A note on the Cherries and Plums. Pembina does well in our area (75 mi north of Green Bay). Lapins, Montmorency, and Bing are problably the best for anything south of GB. Door County is well known for cherries, they are well situated on the Door peninsula on Lake Michigan. For any advice on those varieties I would contact a grower there.
Thanks guys. I know Contender isn't a sure bet. It might not last the winter if next is like the last. But it seems to be about as good as any considering eating quality as a factor.
My small amount of research says there are good eating plums and apricots that are hardier than any peach. So we've got some good leads heading into next planting season.
" I appreciate the clarification on Gloria hardiness in your orchard. It was listed in both best and worst categories in your recent report."
I made a mistake. When you posted your question about Gloria hardiness on this thread, I went to the Winter Peach Damage report I posted on the forum. I saw Gloria in the worst category and simply relayed that information to this thread. I did not realize I had made a typo in that earlier thread and had Gloria listed in both best and worst categories.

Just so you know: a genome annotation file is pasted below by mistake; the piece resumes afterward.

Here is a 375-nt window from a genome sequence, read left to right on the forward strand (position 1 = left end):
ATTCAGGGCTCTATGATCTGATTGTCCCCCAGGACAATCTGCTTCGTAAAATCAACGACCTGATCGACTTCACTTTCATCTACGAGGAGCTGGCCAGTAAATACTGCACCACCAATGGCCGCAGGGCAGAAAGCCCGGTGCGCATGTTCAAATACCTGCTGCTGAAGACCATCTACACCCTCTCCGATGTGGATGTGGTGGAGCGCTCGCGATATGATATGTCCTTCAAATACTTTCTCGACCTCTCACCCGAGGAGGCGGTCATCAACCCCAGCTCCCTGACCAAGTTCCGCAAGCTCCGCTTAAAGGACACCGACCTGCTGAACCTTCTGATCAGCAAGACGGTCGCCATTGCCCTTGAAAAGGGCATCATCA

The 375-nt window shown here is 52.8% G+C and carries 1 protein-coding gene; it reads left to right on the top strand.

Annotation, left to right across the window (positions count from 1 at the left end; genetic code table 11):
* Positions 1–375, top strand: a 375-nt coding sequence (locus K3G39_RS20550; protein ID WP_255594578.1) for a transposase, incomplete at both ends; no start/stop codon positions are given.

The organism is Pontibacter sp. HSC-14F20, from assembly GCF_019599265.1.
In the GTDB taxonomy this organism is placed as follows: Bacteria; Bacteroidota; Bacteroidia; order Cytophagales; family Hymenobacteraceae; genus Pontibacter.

I just went back and looked at my original notes for clarification. It turns out Gloria did indeed flower well after our -10F winter. I've got so many varieties out there I can't keep up with them from memory, and have to rely on my notes.
I edited that old post to reflect the accurate information. Gloria is now listed only in the best category.
Thanks, I hope you get some fruit this yr. I'd like to know what you think. I'll try to get a tree myself this winter. I'd like to know what it's like and could use a hardy, late bloomer.
Sorry double post
This post was edited by fruitnut on Mon, May 19, 14 at 22:59
An interesting tree would be the Carmine Jewel tart cherry. It is still a tart cherry but has an average brix of 20, most tarts are at 16. Others in the romance series are even higher. But finding a decent tree is hard. Most are like 6 inches tall. I have 2 2nd leaf trees that are 12 inches (sigh).
It will probably be 4th leaf before I see any fruit. They are hardy to zone 2. Piece a cake in WI.
Once mature 6 foot bushes, pretty cool.
A plum that was developed in WI is Black Ice. Jung has it.
You need Toka or something to pollinate. Toka tastes like bazooka bubblegum.
Here is a link that might be useful: Black Ice and Toka
Sorry my turn for double post.
This post was edited by Dan.NY on Tue, May 20, 14 at 7:14